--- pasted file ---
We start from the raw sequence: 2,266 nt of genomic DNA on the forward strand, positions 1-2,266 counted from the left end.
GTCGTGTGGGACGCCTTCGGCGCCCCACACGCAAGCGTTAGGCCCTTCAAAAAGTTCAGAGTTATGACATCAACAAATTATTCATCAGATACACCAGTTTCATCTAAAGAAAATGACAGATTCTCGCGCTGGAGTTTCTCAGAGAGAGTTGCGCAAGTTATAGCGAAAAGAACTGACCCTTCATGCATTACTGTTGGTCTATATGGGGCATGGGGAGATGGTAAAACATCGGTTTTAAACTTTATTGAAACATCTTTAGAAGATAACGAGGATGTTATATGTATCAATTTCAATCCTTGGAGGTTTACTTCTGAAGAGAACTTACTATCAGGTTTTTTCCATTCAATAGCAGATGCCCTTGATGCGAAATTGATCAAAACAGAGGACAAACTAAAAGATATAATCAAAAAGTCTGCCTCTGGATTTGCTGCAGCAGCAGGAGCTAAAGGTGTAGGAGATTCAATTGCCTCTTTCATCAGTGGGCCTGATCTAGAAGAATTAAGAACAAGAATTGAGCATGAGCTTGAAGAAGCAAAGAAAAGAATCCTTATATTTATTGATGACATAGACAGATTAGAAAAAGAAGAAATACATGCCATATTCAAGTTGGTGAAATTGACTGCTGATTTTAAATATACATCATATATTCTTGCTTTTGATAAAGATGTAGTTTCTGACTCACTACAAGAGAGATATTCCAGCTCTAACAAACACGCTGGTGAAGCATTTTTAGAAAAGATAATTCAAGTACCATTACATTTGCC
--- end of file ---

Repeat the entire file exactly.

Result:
We start from the raw sequence: 2,266 nt of genomic DNA on the forward strand, positions 1-2,266 counted from the left end.
GTCGTGTGGGACGCCTTCGGCGCCCCACACGCAAGCGTTAGGCCCTTCAAAAAGTTCAGAGTTATGACATCAACAAATTATTCATCAGATACACCAGTTTCATCTAAAGAAAATGACAGATTCTCGCGCTGGAGTTTCTCAGAGAGAGTTGCGCAAGTTATAGCGAAAAGAACTGACCCTTCATGCATTACTGTTGGTCTATATGGGGCATGGGGAGATGGTAAAACATCGGTTTTAAACTTTATTGAAACATCTTTAGAAGATAACGAGGATGTTATATGTATCAATTTCAATCCTTGGAGGTTTACTTCTGAAGAGAACTTACTATCAGGTTTTTTCCATTCAATAGCAGATGCCCTTGATGCGAAATTGATCAAAACAGAGGACAAACTAAAAGATATAATCAAAAAGTCTGCCTCTGGATTTGCTGCAGCAGCAGGAGCTAAAGGTGTAGGAGATTCAATTGCCTCTTTCATCAGTGGGCCTGATCTAGAAGAATTAAGAACAAGAATTGAGCATGAGCTTGAAGAAGCAAAGAAAAGAATCCTTATATTTATTGATGACATAGACAGATTAGAAAAAGAAGAAATACATGCCATATTCAAGTTGGTGAAATTGACTGCTGATTTTAAATATACATCATATATTCTTGCTTTTGATAAAGATGTAGTTTCTGACTCACTACAAGAGAGATATTCCAGCTCTAACAAACACGCTGGTGAAGCATTTTTAGAAAAGATAATTCAAGTACCATTACATTTGCC